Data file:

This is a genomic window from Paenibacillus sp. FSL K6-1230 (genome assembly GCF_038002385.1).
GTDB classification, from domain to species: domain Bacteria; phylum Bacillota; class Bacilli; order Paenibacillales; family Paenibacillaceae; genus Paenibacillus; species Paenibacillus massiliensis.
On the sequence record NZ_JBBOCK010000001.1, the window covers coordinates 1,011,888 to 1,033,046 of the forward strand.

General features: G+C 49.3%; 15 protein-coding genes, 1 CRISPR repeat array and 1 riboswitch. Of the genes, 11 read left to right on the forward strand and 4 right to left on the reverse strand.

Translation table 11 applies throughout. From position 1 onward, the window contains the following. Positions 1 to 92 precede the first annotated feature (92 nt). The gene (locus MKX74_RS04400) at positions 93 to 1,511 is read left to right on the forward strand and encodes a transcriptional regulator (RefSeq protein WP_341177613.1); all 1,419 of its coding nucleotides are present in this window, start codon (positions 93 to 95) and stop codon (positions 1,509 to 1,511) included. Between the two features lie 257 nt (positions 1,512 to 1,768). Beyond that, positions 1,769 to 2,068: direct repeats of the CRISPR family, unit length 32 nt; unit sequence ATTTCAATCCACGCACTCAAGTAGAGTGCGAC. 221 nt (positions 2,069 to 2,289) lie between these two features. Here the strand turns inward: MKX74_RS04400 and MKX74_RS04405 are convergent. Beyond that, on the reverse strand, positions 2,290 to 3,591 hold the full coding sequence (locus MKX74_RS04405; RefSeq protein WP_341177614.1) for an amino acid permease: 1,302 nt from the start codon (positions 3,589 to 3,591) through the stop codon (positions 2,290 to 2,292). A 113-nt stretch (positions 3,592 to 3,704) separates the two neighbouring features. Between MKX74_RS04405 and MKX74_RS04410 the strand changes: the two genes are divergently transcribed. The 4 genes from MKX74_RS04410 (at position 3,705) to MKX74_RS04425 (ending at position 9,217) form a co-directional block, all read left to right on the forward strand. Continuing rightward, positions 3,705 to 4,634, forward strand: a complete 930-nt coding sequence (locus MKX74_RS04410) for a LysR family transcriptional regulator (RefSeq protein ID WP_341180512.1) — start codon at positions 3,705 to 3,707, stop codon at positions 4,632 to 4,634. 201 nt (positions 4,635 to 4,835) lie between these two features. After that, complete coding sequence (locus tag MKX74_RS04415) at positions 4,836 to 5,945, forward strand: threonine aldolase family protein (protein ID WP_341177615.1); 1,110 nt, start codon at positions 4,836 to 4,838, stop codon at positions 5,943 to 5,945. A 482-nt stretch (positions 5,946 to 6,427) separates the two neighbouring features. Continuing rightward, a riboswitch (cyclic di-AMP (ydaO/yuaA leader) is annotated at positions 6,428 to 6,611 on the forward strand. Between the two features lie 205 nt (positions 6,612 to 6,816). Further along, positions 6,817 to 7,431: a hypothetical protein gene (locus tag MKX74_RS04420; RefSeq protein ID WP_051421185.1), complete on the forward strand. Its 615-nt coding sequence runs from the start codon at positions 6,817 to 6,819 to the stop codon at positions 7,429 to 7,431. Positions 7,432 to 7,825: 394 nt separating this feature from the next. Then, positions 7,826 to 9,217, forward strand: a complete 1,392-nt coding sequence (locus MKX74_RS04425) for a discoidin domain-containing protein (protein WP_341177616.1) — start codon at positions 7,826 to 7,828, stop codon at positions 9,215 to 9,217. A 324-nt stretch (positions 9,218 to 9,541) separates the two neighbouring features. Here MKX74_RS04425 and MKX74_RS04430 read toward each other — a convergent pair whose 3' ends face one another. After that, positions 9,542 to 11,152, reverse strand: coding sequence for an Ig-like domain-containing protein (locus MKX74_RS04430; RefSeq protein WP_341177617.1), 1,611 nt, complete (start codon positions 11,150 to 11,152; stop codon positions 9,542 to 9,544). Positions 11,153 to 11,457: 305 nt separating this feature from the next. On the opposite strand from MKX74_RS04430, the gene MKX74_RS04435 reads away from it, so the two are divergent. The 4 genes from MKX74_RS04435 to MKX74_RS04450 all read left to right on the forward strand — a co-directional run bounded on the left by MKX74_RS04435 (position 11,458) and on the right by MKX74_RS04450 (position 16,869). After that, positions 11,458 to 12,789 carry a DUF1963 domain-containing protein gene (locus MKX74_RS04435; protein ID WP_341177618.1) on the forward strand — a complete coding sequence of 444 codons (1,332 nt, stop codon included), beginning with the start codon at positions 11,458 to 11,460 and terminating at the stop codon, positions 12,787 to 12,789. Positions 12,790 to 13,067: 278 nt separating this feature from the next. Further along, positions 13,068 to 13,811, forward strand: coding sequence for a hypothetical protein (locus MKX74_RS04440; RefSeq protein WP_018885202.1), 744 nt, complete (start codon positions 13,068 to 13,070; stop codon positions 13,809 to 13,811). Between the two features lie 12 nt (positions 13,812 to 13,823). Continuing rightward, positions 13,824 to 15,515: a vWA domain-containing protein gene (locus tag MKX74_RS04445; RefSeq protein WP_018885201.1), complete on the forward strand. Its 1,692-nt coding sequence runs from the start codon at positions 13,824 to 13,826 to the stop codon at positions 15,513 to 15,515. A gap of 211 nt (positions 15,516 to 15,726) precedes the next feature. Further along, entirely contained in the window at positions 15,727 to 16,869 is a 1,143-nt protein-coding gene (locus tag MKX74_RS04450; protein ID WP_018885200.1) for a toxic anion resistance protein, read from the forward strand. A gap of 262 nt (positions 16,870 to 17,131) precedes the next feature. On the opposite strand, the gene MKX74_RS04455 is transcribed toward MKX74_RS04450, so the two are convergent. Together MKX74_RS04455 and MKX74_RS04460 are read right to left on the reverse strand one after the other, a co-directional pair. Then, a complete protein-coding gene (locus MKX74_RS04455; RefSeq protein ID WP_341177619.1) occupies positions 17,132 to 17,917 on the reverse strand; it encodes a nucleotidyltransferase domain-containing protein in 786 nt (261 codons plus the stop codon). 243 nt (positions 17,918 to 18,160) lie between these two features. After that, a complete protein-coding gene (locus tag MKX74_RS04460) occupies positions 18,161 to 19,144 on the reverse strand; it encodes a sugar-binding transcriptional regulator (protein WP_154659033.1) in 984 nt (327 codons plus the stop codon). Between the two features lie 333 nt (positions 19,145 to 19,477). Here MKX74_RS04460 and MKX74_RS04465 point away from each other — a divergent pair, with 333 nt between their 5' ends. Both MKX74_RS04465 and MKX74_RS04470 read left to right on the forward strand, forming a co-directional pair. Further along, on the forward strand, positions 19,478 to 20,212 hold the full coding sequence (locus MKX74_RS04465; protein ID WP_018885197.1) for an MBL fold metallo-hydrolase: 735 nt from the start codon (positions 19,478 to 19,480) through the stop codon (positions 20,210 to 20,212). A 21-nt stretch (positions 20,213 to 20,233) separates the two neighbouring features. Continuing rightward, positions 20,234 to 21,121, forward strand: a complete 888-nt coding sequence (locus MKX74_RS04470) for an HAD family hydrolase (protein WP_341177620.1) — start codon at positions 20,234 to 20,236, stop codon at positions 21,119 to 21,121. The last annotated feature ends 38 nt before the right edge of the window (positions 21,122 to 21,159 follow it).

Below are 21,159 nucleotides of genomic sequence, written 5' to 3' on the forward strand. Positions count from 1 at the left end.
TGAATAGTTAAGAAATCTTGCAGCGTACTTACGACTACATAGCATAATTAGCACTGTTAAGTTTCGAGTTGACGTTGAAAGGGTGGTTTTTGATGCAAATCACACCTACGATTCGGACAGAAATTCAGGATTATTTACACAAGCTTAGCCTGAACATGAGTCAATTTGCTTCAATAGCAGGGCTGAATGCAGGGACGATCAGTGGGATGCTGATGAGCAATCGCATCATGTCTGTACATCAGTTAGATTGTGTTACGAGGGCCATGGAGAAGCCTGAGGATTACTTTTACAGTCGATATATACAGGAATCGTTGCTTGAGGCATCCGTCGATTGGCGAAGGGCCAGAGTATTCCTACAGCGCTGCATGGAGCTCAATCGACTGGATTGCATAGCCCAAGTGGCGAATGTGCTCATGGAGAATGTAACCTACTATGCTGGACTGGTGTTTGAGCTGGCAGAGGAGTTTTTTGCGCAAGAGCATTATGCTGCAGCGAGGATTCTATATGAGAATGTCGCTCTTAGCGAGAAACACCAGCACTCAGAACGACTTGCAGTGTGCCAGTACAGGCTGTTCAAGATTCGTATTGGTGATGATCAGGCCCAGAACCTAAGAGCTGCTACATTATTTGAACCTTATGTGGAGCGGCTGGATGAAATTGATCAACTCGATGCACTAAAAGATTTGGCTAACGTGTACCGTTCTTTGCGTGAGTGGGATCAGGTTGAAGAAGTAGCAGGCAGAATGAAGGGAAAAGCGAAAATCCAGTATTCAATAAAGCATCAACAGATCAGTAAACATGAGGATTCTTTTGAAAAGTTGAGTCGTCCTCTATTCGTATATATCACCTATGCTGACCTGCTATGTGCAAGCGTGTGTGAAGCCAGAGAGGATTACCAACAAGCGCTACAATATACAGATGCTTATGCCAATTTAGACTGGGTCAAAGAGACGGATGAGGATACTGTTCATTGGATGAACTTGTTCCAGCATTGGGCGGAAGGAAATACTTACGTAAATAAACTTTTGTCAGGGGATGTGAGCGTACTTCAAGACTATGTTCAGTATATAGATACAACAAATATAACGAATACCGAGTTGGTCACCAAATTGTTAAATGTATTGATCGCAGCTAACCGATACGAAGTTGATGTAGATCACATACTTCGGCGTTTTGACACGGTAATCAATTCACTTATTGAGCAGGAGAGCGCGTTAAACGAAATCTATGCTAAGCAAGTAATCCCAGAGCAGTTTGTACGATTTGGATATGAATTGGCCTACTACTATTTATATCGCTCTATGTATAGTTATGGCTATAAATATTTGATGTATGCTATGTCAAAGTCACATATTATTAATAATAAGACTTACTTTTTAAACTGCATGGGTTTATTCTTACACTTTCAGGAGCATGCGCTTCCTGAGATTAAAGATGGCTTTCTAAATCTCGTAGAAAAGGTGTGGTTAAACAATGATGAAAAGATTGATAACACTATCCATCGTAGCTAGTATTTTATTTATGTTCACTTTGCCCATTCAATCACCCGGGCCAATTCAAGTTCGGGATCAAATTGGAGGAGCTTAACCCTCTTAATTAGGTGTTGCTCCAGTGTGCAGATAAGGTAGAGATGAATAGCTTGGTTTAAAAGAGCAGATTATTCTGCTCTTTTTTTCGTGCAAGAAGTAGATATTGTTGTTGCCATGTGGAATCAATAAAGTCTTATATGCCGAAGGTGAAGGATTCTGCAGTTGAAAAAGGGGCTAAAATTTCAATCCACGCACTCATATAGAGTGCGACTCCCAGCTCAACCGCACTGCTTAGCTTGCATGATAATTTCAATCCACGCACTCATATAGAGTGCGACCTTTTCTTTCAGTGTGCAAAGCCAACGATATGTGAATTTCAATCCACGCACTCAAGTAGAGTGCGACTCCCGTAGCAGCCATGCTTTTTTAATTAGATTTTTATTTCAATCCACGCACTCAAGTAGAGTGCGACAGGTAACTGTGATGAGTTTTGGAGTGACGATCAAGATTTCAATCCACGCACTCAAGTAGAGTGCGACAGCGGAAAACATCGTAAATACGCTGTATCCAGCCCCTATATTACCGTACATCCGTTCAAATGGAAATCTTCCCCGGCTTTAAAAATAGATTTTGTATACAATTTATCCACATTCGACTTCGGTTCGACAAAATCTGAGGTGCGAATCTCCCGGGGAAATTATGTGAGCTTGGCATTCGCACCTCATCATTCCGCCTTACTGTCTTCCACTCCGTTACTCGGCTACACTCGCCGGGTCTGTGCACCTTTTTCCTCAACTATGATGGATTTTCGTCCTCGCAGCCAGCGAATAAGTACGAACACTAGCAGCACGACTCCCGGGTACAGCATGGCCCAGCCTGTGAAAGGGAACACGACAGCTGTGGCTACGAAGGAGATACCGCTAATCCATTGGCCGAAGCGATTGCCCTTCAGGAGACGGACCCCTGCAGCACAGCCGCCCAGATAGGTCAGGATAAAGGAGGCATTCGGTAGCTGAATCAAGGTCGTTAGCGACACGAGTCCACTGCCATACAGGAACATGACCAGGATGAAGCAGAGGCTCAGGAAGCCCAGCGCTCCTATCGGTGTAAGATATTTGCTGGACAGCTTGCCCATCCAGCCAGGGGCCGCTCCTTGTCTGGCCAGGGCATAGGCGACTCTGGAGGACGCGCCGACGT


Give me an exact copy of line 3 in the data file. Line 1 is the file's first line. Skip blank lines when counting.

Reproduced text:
On the sequence record NZ_JBBOCK010000001.1, the window covers coordinates 1,011,888 to 1,033,046 of the forward strand.